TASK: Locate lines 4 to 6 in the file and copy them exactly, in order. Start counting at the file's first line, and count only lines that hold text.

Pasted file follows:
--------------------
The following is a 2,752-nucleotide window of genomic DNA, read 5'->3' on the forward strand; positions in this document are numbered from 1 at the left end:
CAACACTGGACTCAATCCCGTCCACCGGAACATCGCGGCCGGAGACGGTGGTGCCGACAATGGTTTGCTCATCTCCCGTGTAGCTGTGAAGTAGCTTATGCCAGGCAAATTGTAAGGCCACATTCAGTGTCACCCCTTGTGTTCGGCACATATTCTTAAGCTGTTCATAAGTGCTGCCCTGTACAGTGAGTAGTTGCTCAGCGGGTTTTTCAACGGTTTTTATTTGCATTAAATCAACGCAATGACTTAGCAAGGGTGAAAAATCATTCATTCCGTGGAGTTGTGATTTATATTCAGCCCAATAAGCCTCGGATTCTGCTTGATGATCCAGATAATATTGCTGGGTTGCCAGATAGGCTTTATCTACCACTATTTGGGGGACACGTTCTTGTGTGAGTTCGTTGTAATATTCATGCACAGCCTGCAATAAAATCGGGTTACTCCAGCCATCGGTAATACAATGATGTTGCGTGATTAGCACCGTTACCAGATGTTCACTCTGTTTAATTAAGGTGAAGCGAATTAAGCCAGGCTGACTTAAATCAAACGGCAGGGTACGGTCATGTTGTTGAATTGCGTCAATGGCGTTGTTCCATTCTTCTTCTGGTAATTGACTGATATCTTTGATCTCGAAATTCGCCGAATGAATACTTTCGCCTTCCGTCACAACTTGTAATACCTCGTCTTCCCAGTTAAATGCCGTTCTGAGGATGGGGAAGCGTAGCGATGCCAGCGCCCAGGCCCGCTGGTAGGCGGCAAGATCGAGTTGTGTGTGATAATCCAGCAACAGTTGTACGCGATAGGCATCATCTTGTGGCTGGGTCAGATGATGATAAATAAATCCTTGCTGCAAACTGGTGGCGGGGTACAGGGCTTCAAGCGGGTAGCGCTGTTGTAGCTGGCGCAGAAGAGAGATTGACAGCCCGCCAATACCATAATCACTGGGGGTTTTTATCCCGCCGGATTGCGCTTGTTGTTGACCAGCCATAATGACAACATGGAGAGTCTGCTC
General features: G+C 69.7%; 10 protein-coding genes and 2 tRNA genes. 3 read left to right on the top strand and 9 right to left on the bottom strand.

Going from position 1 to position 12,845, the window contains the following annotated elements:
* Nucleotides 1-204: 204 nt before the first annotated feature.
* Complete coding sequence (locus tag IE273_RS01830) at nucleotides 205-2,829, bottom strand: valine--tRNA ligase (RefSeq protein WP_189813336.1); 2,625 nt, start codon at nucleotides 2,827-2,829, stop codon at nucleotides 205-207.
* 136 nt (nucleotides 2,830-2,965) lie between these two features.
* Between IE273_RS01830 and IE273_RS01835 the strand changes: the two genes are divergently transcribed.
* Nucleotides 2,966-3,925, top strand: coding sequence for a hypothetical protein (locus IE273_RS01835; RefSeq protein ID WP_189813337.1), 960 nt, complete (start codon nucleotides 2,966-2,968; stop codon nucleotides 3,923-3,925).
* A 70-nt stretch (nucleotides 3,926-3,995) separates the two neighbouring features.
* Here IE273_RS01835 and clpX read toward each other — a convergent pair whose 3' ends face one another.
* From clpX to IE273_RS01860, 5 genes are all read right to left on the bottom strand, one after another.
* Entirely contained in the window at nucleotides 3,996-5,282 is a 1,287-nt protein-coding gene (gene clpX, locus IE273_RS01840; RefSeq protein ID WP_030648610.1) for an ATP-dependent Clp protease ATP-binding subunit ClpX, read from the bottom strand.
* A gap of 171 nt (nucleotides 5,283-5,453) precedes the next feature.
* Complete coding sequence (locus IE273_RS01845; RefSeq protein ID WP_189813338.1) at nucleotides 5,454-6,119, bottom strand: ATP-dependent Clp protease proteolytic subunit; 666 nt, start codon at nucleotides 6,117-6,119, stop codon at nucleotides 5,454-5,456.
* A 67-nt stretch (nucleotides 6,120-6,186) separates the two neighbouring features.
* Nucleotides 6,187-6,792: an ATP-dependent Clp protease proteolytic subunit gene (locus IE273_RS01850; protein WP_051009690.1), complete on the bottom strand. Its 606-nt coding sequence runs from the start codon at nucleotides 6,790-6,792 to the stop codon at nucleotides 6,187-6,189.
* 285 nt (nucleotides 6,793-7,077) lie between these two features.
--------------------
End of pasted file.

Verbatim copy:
Going from position 1 to position 12,845, the window contains the following annotated elements:
* Nucleotides 1-204: 204 nt before the first annotated feature.
* Complete coding sequence (locus tag IE273_RS01830) at nucleotides 205-2,829, bottom strand: valine--tRNA ligase (RefSeq protein WP_189813336.1); 2,625 nt, start codon at nucleotides 2,827-2,829, stop codon at nucleotides 205-207.